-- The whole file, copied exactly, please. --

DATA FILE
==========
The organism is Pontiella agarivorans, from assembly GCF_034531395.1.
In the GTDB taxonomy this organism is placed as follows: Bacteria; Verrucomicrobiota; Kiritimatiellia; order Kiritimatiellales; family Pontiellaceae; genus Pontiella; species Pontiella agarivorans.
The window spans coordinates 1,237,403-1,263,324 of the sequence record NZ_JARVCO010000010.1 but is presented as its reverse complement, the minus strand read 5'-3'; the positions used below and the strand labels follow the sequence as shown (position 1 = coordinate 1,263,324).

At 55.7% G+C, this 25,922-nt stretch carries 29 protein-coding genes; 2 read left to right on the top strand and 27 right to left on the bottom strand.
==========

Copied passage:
The organism is Pontiella agarivorans, from assembly GCF_034531395.1.
In the GTDB taxonomy this organism is placed as follows: Bacteria; Verrucomicrobiota; Kiritimatiellia; order Kiritimatiellales; family Pontiellaceae; genus Pontiella; species Pontiella agarivorans.
The window spans coordinates 1,237,403-1,263,324 of the sequence record NZ_JARVCO010000010.1 but is presented as its reverse complement, the minus strand read 5'-3'; the positions used below and the strand labels follow the sequence as shown (position 1 = coordinate 1,263,324).

At 55.7% G+C, this 25,922-nt stretch carries 29 protein-coding genes; 2 read left to right on the top strand and 27 right to left on the bottom strand.